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‘Their seafood consumption is huge’: European demand helps drive holiday sales of lobster

Posted Dec. 23, 2014, at 11:23 a.m.
Last modified Dec. 23, 2014, at 11:59 a.m.

Poll Question

ELLSWORTH, Maine — This is a time of year when live lobster dealers throughout the state hope to see a lot of red and green, and not just because they are popular Christmas colors.

An increase in lobster exports, and high demand in Europe in particular during the holiday season, are expected to result in a lot of live lobster being shipped out of Maine this month and a lot of green revenue coming back in.

The heaviest lobster landings in Maine occur each year between early July and the end of October, during the state’s annual tourism season, with August often being the most productive month. But November consistently is a more productive month than any in the winter and spring, and the popularity of fancy meals during the holidays helps sustain live lobster sales toward the end of each calendar year.

According to Matt Jacobson, the new executive director of the Maine Lobster Marketing Collaborative, this increase in popularity is especially notable in England, which he said has had a growing appetite for homarus americanus in the past few years. Jacobson said there recently has been a small “explosion” of restaurants in London that feature Maine lobster rolls on their menus.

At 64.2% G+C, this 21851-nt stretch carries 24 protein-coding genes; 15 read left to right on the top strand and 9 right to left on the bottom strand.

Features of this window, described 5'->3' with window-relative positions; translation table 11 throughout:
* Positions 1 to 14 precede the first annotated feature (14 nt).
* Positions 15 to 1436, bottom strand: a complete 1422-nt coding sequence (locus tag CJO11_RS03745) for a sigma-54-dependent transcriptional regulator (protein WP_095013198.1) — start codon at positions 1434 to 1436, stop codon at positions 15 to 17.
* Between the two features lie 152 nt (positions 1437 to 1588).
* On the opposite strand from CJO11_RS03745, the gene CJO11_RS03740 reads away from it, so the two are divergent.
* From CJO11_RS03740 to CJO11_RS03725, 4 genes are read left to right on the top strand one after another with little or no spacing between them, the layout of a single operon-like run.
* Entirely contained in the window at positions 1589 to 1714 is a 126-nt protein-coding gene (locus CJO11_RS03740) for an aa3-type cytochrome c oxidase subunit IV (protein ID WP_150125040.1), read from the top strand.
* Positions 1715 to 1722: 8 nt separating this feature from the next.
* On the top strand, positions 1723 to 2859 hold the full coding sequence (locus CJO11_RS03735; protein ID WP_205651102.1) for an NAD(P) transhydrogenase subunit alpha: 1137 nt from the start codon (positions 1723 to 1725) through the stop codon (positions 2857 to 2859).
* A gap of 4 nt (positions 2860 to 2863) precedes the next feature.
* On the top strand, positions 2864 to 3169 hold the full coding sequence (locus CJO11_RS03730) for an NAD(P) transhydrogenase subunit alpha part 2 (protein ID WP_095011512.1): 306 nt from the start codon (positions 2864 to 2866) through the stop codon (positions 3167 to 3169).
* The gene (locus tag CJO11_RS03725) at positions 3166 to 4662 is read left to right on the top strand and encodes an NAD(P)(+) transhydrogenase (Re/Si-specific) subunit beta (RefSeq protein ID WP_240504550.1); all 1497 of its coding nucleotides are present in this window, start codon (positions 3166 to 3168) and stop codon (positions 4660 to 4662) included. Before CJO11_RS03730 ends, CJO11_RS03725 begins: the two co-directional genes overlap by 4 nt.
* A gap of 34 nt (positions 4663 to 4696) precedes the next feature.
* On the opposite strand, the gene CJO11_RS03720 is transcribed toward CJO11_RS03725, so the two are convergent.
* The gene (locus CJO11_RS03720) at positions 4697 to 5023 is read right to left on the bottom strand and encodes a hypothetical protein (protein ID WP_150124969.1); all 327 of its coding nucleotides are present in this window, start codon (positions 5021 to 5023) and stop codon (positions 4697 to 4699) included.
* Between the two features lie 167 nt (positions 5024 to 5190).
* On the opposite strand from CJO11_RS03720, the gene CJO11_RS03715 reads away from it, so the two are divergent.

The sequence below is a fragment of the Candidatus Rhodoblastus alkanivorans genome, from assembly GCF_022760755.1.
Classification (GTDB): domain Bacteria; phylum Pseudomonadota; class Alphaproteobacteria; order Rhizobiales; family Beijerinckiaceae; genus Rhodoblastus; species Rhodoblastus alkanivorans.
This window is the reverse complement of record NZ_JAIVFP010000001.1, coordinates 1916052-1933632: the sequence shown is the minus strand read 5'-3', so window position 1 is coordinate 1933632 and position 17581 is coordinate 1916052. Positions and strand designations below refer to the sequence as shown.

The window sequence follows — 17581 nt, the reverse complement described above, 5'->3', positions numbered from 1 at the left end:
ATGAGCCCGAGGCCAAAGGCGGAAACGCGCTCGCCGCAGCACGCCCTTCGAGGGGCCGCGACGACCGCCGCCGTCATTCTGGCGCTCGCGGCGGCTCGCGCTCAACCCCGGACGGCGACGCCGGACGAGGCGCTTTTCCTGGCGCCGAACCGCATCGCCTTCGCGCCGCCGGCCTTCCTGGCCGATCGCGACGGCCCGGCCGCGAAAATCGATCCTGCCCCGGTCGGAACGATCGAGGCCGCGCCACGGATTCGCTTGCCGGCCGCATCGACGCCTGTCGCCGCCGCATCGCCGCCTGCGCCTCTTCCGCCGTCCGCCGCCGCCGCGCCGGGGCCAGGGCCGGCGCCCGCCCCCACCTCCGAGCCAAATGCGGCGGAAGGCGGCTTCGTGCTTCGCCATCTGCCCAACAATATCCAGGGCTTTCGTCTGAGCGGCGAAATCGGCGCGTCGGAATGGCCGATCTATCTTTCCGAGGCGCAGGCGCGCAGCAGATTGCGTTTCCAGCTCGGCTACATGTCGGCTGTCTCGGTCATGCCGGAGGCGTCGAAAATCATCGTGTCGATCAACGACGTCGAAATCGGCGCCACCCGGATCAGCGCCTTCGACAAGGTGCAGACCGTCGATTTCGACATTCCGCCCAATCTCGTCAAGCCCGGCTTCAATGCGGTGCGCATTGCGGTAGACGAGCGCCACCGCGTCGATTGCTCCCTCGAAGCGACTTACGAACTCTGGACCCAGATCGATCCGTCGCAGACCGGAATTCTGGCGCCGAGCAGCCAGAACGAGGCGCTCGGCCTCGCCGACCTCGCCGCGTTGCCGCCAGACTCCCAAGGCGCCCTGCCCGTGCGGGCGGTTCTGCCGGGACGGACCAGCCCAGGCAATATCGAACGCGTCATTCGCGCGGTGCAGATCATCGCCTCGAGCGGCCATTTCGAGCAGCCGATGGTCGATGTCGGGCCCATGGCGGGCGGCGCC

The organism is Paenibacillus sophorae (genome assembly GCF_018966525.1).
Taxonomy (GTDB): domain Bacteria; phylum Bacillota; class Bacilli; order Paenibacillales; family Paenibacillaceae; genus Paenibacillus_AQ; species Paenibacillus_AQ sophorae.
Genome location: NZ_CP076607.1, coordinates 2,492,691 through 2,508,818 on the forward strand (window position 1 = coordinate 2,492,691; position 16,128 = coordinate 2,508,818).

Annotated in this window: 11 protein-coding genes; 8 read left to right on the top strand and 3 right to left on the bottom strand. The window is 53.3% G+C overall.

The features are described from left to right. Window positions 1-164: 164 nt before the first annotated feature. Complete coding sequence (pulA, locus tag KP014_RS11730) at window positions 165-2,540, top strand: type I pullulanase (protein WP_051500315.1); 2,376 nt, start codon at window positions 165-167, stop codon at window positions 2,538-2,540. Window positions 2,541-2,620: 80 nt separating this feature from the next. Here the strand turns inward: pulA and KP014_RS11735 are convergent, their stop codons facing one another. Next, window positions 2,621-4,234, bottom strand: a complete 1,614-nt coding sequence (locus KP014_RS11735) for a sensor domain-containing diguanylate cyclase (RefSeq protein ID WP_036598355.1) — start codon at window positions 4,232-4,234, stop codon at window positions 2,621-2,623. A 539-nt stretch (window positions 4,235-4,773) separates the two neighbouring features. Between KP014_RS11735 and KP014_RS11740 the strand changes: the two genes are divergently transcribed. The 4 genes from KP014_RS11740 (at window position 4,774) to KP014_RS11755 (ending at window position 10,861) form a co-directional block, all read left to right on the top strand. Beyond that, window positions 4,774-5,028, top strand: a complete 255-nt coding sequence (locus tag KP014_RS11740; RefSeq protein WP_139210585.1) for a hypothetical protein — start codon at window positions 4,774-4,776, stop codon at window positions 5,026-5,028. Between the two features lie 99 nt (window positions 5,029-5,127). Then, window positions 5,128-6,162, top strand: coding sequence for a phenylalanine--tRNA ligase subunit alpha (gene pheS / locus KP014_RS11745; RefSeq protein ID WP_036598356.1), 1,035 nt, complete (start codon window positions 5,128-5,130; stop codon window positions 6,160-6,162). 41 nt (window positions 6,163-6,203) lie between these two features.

“There seems to be a budding trend” of Maine lobster becoming a holiday feast in England, Jacobson said, adding that he wished Maine’s marketing efforts could take credit for it.

“We haven’t done any work over there,” he said with a chuckle. But he said that the collaborative could try to use its modest budget to fund some inexpensive social media efforts in places like London or Shanghai, China, where demand for Maine lobster is rising but advertising costs are high.

Christina Lemieux, who grew up in a lobstering family in Cutler but now works for an ad agency in London, wrote last week in an email that she has done market research on several new eateries in London that feature lobster, most of which serve lobster rolls in a casual setting. She indicated she has found mixed results but that there is no doubt that lobster is enjoying a “boom” in the English metropolis (which she wrote about in her BDN blog this past summer).

In a guest column she recently wrote for a newsletter published by the Maine Lobstermen’s Community Alliance, Lemieux indicated that the growing popularity of North American lobster in England and other European countries is linked to the continent’s tradition of eating seafood during the holidays.